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Business Management

Every day is New Year’s Day

Like New Year’s Eve evoking resolutions, our economic discomfort has awakened many dealers to the need for a crash-diet.

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Every year for as far back as I can remember, I’ve practiced the same ritual with the chiming of the New Year’s bell. With the best of intentions and a gung ho attitude for success, I count down the last seconds of the previous year and set the tone for the next twelve months by lying to myself. And, while I’d love to say that all of my resolutions (many of which were boasted loudly to people who would later realize my failure) were made in drunken haste, I have to admit that many of them were well thought-out goals that I simply couldn’t, or wouldn’t, later achieve.

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Those who know me well will testify that I’ve proclaimed noble goals such as donating more time to help others, to make more money and to write a book (while I did release my debut book in 2008, that particular resolution was in 1997). One year, I even looked at the stomach protruding from my otherwise lanky frame and decided that I looked like a pregnant walking stick; that was the year I vowed to lose 20 pounds, but ended the year by gaining another ten.

My point is that for many of us, New Year’s resolutions are not a good idea. Granted, at the time we make them, resolutions seem to be perfectly achievable. We’re psyched with the energy of the festivities and a feeling of invincibility enshrouds us, making us believe that we can accomplish any goal, climb to any height.

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The fact is that while the timing and energy seem to fit so well at the moment, life eventually gets in the way. Many of us are in no shape to begin a new regimen the next morning, and therefore we begin our new year by procrastinating, which is a hard habit to break. Some will stick with the new goal for a few weeks, a few for a couple of months, but eventually that beer looks so refreshing, that cigarette so calming, that Hostess Cupcake so enticing … well, you get the picture. Add in the stress of the slow season in our industry — right at the time that we’re supposed to be starting new habits — and it’s easy to see why resolutions so often fail.

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As I’ve said before, as with life, so goes business, and this phrase is never more applicable than it is in this situation. In 2008, sales for most powersports dealers were, for lack of a better term, crap. Lately, many dealers have been falling back on the habits that they should have had all along — watching the numbers closely, cutting costs, trimming fat, renegotiating with vendors and limiting inventory. Like New Year’s Eve evoking resolutions, our economic discomfort has awakened many dealers to the need for a crash-diet.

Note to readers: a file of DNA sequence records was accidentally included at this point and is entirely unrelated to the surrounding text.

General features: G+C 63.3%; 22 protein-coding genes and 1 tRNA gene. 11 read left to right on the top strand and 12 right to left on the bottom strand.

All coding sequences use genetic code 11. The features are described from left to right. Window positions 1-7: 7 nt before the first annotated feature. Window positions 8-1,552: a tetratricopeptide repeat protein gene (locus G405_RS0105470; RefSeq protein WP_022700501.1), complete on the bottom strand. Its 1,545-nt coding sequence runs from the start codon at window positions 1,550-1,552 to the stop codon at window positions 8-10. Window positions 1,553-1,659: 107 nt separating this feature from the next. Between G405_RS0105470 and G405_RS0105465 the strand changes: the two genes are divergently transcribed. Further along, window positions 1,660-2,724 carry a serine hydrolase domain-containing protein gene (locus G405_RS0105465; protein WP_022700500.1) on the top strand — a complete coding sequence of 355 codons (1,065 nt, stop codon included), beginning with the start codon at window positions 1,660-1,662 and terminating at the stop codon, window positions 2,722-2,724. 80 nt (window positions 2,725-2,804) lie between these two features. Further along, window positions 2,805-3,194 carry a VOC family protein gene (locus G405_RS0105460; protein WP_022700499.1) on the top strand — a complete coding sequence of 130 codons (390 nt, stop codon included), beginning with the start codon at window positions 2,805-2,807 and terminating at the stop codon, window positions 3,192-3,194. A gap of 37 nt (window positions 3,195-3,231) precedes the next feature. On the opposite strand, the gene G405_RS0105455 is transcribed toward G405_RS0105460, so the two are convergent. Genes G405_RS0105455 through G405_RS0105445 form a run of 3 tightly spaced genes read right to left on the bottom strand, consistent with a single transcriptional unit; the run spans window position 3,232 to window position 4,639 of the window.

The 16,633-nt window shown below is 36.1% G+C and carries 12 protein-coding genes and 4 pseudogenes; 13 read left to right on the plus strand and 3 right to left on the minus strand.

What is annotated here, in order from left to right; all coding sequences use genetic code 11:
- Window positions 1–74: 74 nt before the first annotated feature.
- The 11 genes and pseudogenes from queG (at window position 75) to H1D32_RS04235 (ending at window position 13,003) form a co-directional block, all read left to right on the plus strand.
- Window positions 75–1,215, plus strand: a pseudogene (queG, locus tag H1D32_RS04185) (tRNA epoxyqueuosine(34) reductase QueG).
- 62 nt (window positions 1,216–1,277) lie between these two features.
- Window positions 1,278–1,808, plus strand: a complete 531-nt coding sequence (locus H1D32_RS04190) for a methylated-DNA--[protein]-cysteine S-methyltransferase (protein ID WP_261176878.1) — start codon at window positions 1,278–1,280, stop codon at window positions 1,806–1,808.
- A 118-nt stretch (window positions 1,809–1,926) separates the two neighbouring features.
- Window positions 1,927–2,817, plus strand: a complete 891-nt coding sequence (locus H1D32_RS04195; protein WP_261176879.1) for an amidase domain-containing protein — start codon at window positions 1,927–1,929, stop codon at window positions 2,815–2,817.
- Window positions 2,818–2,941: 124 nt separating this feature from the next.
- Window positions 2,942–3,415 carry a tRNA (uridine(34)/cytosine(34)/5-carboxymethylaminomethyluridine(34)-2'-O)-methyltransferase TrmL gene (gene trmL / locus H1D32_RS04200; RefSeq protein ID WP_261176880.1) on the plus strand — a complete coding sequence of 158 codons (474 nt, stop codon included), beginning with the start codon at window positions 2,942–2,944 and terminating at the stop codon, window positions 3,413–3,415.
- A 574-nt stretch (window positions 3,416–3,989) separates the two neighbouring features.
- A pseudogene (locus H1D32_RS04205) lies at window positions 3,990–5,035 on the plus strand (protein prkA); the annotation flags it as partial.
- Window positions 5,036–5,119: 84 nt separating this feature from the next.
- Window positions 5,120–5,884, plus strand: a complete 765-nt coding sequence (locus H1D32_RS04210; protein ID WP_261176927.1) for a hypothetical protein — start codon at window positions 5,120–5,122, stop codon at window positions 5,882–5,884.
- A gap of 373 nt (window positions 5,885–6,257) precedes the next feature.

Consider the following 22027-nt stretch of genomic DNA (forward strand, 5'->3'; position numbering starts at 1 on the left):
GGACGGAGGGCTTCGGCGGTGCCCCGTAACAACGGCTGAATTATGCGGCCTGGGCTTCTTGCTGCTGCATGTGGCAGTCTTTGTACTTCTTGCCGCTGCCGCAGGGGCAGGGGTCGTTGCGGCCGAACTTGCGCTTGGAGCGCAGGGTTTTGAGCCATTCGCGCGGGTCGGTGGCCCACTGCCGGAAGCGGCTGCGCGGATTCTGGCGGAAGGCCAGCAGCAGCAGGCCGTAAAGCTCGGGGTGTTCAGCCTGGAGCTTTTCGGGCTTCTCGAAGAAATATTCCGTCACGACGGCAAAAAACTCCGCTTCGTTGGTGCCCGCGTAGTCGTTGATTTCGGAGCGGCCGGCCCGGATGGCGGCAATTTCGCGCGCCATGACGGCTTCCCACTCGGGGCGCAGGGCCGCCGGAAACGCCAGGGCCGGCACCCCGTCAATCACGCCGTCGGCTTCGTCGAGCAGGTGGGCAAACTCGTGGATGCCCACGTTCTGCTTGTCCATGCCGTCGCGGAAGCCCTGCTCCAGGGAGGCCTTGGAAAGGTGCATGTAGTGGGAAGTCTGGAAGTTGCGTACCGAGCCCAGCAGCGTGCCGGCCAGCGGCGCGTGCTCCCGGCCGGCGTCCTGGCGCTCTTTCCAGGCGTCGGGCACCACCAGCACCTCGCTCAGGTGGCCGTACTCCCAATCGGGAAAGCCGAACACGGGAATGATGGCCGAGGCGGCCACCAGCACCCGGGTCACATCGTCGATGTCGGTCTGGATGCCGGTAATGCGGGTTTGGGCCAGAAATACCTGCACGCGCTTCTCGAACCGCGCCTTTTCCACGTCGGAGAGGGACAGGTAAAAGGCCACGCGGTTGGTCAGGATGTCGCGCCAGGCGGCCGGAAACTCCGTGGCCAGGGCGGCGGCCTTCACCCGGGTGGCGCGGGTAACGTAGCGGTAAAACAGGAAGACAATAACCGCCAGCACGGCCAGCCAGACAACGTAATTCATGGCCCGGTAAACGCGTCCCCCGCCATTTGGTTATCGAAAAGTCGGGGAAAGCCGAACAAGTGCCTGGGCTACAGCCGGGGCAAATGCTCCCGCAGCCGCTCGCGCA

Unfortunately for many, the awakening came too late. I personally was saddened to hear from a fellow dealer forced to leave the brotherhood this past fall. I spent quite a bit of time on the phone with him, trying to help him through his decision and discussing his options. Ultimately he admitted that he’d gotten fat by failing to watch the weight of his dealership on a consistent basis. It was hard to listen to his story, since I know how easy it is to develop bad habits in good times. My friend helped me to realize that being disappointed in the economy is one thing, but having to be disappointed in your own lack of performance is hard to live with. It’s always tough to see one of the nice guys go down.

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Business is a roller coaster. Developing and maintaining good habits keeps us healthy and more immune to the colds and cancers of economic strife. While cutting the overhead in a downturned market is paramount to business survival, we should also be kicking ourselves for having so much excess overhead to cut. It represents bad conduct during the strong market times.

Don’t misunderstand me; I’m not one to preach, since my doorstep wasn’t so clean, either. This sudden disappearance of willing and able buyers made me realize just how much excess I had at my dealership, as well. Ultimately we were able to trim quite a lot of the fat that never should have been there in the first place. I was shocked at some of the things I’d been overlooking, and I fully intend to remember that feeling.

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You know, it seems heartless to think of it this way, but economic fluctuation is simply the process by which the herd is thinned. Like a lion chasing a herd of gazelle, the less healthy ones will fall and ultimately the food — or, in this case, the available customers — will be distributed to a stronger herd.

I am still planning to make a resolution this year, but I’ve decided to really make this one count. This year, my resolution is to treat every day like the dawn of a new year and every quarter like the start of a recession.

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